On the format and structure of the conference, it was agreed that a short written guide should be prepared to assist future organizing committees outlining what was seen as "best practice".  M Simon, as a member of the LOC for the Hamburg meeting, agreed to draft a first version of such a set of guidelines which would then be circulated to the commission.

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 Leonardo da Vinci Summer School Logo

International Advanced School "Leonardo da Vinci"


2002 Summer Course on



       1-19 July, 2002  -  CNR Conference Centre  -  Bologna, Italy

   Dear Colleague,

       You can find at the following web address


the announcement of the 2002 Summer Course of the International Advanced School "Leonardo da Vinci", focused this time on SPACE SCIENCE: "Mission Concept and Payload Design in X-and Gamma-Ray Astronomy".

  We would be grateful to you if you could go to the School web page and print the Course Announcement and the Scientific Program in order to post these  ocuments in the announcement board of your department and make them available to as many people as possible. Furthermore, you are kindly requested to encourage applications by students and young scientists who could benefit from the program of the course.

The Course, held on 1-19 July, 2002 and hosted at the Conference Center of the Italian National Research Council (CNR) in Bologna, Italy, is organized by Istituto TeSRE/CNR in conjunction with the Department of Astronomy, University of Bologna, and is endorsed by many national and international Institutions.
A poster of the Course, together with the printed versions of the announcements and the Scientific Course programme, will be sent by mail as soon as possible to all applicants.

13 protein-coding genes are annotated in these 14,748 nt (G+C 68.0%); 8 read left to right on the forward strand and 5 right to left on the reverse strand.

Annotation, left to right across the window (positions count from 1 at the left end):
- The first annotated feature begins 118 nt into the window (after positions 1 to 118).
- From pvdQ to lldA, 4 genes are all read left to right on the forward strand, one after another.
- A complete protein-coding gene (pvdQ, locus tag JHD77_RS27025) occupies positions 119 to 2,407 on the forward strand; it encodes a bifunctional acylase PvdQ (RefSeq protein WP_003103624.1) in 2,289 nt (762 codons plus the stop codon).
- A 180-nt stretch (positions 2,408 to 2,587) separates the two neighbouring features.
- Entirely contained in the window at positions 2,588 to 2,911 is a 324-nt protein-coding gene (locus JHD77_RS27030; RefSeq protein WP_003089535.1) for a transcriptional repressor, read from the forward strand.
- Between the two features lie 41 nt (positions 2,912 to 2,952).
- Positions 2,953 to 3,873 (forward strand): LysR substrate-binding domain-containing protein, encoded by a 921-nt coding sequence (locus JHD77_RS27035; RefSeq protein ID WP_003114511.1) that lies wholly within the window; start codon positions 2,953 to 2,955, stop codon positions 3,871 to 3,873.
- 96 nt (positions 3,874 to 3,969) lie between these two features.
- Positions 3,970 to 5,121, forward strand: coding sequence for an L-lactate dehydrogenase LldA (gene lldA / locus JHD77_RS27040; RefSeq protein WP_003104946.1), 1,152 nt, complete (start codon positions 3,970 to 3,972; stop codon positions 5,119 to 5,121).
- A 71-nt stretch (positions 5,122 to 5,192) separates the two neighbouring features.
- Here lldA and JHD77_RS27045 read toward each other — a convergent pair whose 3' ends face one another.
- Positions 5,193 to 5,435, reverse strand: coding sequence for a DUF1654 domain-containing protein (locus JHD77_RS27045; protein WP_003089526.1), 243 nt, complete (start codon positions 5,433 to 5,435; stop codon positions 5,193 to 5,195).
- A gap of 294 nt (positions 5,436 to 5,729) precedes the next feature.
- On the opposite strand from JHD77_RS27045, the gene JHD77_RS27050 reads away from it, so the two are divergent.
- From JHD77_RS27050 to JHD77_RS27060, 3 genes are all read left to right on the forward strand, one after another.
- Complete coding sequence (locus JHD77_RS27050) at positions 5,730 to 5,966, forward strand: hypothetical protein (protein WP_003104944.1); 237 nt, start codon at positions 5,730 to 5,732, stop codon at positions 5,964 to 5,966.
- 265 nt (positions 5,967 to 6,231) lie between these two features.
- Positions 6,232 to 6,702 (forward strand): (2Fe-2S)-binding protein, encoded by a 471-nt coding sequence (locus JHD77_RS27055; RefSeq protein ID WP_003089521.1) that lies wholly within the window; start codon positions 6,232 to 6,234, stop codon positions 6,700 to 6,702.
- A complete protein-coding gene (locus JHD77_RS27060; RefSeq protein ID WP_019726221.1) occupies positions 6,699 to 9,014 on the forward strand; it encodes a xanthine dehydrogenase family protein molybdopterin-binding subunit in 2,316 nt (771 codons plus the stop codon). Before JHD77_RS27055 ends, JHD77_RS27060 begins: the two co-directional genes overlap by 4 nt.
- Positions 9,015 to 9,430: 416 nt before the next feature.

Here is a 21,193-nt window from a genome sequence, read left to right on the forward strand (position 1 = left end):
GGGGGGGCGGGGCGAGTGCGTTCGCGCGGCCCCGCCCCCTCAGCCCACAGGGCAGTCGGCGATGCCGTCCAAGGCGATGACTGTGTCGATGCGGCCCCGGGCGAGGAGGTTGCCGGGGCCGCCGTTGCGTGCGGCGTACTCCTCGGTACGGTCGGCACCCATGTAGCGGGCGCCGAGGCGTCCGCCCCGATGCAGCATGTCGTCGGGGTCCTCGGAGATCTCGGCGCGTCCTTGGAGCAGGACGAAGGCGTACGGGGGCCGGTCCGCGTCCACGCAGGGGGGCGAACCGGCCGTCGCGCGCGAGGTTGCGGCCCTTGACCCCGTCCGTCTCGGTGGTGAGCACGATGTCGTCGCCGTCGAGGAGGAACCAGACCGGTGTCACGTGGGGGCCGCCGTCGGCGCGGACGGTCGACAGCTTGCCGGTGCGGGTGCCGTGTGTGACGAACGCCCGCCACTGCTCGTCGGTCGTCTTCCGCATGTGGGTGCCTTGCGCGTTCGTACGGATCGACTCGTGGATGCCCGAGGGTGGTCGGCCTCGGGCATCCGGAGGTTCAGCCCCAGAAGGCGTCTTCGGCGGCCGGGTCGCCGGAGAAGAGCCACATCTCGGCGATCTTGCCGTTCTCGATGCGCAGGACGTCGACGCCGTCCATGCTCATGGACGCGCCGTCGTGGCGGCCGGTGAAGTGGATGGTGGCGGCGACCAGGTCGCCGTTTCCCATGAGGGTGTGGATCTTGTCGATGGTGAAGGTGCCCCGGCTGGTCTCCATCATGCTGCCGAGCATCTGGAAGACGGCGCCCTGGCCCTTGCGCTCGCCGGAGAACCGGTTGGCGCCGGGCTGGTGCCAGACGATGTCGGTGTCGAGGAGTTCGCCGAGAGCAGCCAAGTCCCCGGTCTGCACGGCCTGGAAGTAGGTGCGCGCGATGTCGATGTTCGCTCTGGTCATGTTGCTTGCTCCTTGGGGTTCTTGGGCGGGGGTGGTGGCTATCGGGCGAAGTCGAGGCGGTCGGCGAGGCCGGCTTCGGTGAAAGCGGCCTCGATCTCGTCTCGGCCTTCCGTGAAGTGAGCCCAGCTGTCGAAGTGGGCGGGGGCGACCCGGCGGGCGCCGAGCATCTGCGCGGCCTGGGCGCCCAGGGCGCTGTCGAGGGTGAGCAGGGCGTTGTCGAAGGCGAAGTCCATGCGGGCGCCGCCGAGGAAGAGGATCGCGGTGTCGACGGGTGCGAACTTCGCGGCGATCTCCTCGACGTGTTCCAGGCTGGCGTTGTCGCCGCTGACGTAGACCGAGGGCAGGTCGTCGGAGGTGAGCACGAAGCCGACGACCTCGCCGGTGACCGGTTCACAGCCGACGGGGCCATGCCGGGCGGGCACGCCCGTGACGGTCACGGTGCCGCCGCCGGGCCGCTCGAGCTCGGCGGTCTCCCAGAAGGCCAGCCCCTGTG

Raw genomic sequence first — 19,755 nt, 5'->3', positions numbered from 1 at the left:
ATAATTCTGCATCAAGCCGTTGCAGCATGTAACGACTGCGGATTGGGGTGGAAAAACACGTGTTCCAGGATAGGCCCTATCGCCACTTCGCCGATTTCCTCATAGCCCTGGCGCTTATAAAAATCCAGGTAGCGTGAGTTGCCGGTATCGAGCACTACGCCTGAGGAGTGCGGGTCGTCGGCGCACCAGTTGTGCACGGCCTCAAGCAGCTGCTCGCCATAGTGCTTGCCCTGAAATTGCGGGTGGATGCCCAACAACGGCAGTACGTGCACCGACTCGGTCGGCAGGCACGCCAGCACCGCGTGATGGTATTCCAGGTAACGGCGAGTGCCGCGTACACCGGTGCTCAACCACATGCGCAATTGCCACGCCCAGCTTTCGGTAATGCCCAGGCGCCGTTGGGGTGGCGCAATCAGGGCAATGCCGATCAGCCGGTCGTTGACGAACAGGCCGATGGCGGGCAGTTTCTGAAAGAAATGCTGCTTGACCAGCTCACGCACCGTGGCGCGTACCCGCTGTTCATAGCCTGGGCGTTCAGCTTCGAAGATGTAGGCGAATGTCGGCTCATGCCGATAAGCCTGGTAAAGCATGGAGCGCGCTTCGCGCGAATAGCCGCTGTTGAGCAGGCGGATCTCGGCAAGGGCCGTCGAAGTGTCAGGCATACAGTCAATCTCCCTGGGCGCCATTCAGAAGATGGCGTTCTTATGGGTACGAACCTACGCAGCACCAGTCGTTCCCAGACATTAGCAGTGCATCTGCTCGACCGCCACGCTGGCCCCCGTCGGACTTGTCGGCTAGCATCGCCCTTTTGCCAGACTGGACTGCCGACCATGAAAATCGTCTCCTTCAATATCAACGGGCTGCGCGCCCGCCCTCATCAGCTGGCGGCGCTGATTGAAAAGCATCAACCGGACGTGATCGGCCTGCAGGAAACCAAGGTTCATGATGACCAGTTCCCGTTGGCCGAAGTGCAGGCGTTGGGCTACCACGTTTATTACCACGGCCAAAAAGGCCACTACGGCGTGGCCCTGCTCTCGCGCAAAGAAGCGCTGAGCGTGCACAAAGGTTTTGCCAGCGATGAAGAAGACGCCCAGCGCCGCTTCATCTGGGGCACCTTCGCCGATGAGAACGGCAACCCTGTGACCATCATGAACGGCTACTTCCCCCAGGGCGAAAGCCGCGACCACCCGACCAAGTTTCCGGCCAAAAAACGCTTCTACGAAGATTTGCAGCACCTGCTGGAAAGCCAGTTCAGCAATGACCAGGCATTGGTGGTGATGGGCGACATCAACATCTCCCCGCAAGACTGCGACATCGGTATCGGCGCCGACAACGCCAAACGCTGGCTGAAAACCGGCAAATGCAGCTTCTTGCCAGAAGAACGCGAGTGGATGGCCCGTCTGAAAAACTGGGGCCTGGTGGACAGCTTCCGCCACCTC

If you have any question, please feel free to contact me or the Scientific Secretary of the Course Dr. Loredana Bassani.

Thank you for your kind cooperation.

      Waldes Dusi
       (Director of the School)
Waldes Dusi
Institute TeSRE/CNR  -  Via Gobetti, 101 - 40129 Bologna, Italy
Tel.: +39-051-6398662 Fax: +39-051-6398723     e-mail:

Loredana Bassani
Institute TeSRE/CNR  -  Via Gobetti, 101 - 40129 Bologna, Italy
Tel.: +39-051-639.86.71 Fax: +39-051-639.87.23   e-mail:

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Relativistic Astrophysics and Cosmology" is the theme for the 25th Anniversary Course of the International School of Cosmic Ray Astrophysics held biennially at the Ettore Majorana Centre in Erice, Italy.  The coming course is scheduled for 2014 June 2002 and is designed for advanced graduate students and post-doctoral researchers in high energy astrophysics.  Topics range from X-rays and gamma rays to particles and neutrinos; from nucleosynthesis to cosmology; and from low to the highest energies.  Lectures will be presented by leading researchers in the various fields.  Interested participants should contact the Director, M. M. Shapiro at  (fax: 775-640-8342) as soon as possible to apply for admission.
  Further details at